167 - Polyamory and the Law

On this episode of the Multiamory podcast we’re at the first annual Southwest Love Fest in Tucson, Arizona speaking with lawyer Jonathan Lane, who specializes in family and immigration law for the polyamorous, kinky, and LGBTQ communities

If you want to support our show, the best way is to become one of our patrons at www.patreon.com/multiamory. In addition to helping us continue to create new content and new projects, you also get extra rewards and exclusive content and discussions.
You can order Dedeker's book, The Smart Girl's Guide to Polyamory: Everything You Need to Know about Open Relationships, Non-Monogamy, and Alternative Love by clicking here.

Multiamory was created by Dedeker Winston, Jase Lindgren, and Emily Matlack.

Our theme music is Forms I Know I Did by Josh and Anand.
Please send us your feedback and questions to info@multiamory.com, find us on Instagram @Multiamory_Podcast, tweet at us @Multiamory, check out our Facebook Page, visit our website Multiamory.com, or you can leave us a voicemail at 678-MULTI-05. We love to hear from our listeners and we reply individually to every message.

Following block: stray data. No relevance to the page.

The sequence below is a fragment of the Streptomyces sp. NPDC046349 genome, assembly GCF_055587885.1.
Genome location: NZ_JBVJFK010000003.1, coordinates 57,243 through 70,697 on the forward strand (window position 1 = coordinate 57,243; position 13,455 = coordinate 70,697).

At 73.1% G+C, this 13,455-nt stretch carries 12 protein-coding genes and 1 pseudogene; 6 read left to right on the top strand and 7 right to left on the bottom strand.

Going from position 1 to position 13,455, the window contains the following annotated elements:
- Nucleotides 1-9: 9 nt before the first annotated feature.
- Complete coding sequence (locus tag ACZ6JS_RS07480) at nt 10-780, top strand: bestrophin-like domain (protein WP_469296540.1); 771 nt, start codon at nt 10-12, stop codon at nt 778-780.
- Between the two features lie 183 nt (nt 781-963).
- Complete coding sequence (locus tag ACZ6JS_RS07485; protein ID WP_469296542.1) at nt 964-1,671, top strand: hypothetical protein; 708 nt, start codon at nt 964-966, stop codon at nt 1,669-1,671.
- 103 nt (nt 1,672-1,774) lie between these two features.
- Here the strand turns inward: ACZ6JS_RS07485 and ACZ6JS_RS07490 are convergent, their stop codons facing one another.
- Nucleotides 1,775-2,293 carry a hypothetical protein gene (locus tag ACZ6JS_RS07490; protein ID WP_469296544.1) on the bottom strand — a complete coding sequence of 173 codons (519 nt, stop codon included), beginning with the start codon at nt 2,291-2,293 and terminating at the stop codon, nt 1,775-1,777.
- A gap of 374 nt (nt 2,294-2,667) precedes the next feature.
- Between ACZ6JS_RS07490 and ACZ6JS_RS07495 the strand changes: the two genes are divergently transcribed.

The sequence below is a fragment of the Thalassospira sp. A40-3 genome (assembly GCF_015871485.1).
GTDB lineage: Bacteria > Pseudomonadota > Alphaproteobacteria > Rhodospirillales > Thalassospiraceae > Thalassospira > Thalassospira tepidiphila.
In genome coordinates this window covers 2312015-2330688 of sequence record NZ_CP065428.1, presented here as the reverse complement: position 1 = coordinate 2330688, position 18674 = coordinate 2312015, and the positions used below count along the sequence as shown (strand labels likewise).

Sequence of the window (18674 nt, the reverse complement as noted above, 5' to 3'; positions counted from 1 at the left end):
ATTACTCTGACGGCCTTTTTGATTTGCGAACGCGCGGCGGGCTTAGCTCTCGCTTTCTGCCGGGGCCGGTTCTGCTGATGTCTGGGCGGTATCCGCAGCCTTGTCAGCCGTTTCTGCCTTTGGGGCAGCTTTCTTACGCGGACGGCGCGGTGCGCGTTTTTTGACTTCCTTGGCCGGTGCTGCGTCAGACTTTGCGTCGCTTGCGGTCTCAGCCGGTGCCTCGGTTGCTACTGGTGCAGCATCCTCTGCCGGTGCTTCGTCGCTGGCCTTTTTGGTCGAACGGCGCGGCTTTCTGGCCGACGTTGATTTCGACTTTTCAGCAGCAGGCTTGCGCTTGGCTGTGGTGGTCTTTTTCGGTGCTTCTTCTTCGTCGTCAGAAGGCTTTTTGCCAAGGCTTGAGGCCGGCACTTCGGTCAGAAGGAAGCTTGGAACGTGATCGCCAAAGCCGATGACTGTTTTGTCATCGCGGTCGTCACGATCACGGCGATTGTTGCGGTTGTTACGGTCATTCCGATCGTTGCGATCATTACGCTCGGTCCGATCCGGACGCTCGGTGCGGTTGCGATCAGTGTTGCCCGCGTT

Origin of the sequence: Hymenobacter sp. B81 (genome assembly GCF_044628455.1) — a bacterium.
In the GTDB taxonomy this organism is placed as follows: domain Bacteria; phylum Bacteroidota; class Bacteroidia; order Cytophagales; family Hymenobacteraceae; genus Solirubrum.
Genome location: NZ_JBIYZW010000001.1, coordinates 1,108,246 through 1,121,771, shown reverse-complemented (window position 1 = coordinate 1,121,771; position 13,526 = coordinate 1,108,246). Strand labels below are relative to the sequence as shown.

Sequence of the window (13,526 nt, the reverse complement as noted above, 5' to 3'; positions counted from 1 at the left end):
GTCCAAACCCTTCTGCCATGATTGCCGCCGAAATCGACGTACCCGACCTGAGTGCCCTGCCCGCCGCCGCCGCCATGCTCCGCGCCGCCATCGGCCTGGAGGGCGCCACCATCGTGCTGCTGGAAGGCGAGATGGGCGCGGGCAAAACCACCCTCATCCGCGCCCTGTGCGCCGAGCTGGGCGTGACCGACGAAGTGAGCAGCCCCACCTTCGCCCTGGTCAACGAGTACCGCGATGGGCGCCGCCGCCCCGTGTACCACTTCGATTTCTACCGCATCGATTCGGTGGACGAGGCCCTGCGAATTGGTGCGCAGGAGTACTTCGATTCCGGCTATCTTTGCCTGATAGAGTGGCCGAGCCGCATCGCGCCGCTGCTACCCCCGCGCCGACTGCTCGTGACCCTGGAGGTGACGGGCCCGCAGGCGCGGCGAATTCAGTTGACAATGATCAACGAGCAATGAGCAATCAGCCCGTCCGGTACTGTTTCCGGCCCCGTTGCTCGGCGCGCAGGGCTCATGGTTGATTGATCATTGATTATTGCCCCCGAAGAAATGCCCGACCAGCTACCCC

This document may contain small transcription errors. If you find one please let us know at info@multiamory.com and we will fix it ASAP.

Emily: We have an exciting announcement for all of you, tickets for our 2018 tour, are on sale.

Dedeker: Hey, so exciting. If you need more information about that and if you want to purchase some tickets, you can go to multiamory.com/events.

Jase: Tickets are already selling, so be sure to get yours now. Also, if you are one of our Patreon supporters, at the $5 a month level or above, we have a promo code for you, to get a discount on any of our live shows. Go check that out at patreon.com/multiamory, you can find the promo code or if you're not a Patreon supporter all ready, you can go to patreon.com/multiamory, sign up now, and still get that discount on the live shows in April, can't wait to see you there.

Emily: If you're happy with the same old ways of dating.

Dedeker:  If you enjoy sucking at communication?

Jase:  You have no desire to improve your romantic life then our podcast might not be for you.